- For Libraries
- For Researchers
- Products & Services
- For Customers
Major General Horatio Gates's fame was established on October 17, 1777, at Saratoga when he defeated "Gentleman Johnny" Burgoyne. The victory marked the turning point of the Revolutionary War and secured a place in history for Gates. Congress subsequently appointed Gates president of the Board of War. Two centuries later, historians still question whether the victory at Saratoga truly belonged to Gates or to General Philip Schuyler, or even to the impetuous Benedict Arnold.
Now researchers in history, political science, and military history can access the only complete primary resource material for studying Horatio Gates's career and the controversies surrounding him. The collection contains correspondence and military records of the 18th century, documenting life during the French and Indian War, the American Revolution, and the early years of the Republic. By examining personal correspondence, researchers can study Gates's victory at Saratoga and his role in the Conway "Cabal," which plotted to replace George Washington as Commander in Chief. Another issue that can be assessed is Gates's defeat at Camden, South Carolina in 1780. In that battle, Gates was accused of gross tactical errors and possible cowardice. The event caused Gates to lose his "hero" status forever.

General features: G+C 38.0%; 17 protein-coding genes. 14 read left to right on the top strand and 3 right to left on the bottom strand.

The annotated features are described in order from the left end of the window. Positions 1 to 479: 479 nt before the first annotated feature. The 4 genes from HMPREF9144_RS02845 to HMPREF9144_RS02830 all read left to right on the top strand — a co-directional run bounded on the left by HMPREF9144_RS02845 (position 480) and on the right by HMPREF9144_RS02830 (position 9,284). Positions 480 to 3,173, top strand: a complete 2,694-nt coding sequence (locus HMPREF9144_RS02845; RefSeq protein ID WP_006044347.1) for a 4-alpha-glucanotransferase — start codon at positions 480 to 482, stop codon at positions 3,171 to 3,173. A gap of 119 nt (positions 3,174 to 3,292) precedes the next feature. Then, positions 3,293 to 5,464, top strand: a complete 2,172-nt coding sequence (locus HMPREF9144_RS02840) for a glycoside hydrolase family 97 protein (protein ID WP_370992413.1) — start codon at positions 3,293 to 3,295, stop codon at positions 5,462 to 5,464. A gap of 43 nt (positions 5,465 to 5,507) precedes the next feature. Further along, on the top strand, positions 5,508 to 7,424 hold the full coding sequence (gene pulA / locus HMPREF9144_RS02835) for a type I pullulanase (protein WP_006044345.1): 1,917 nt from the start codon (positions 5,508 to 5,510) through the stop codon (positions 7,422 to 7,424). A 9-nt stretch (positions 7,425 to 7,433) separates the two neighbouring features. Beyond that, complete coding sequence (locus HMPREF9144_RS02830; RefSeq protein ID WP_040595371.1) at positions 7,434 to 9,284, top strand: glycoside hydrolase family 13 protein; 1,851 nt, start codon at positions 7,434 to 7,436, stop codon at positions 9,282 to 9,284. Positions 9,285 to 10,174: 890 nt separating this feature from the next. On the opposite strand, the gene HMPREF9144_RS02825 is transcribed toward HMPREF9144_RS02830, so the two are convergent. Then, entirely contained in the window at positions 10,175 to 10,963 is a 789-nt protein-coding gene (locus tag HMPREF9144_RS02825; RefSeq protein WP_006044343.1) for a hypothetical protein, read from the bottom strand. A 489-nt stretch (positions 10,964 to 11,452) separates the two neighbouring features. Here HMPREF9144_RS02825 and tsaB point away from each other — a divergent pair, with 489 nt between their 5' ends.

Series I: Correspondence, 1726-1828 This series comprises the bulk of the collection and contains correspondence from major political and military personalities including:
Series II: Orderly Books, Returns, Military Lists, 1756-1783 The orderly books, many in Gates's own hand, offer essential information on the day-to-day mechanics of the French and Indian War and the Revolutionary War and include:
Series III: Financial Materials, 1747-1800 This series provides a daily picture of financing from the standpoint of one of the key generals in the field. Includes:
The core part of this microfilm edition is filmed from holdings of the New York Historical Society. More than 70 other sources were drawn upon, including the Library of Congress, the National Archives, New York Public Library, the American Philosophical Society, the Historical Society of Pennsylvania, and The British Museum. The collection has been prepared under the direction of James Gregory, former Librarian of the New York Historical Society.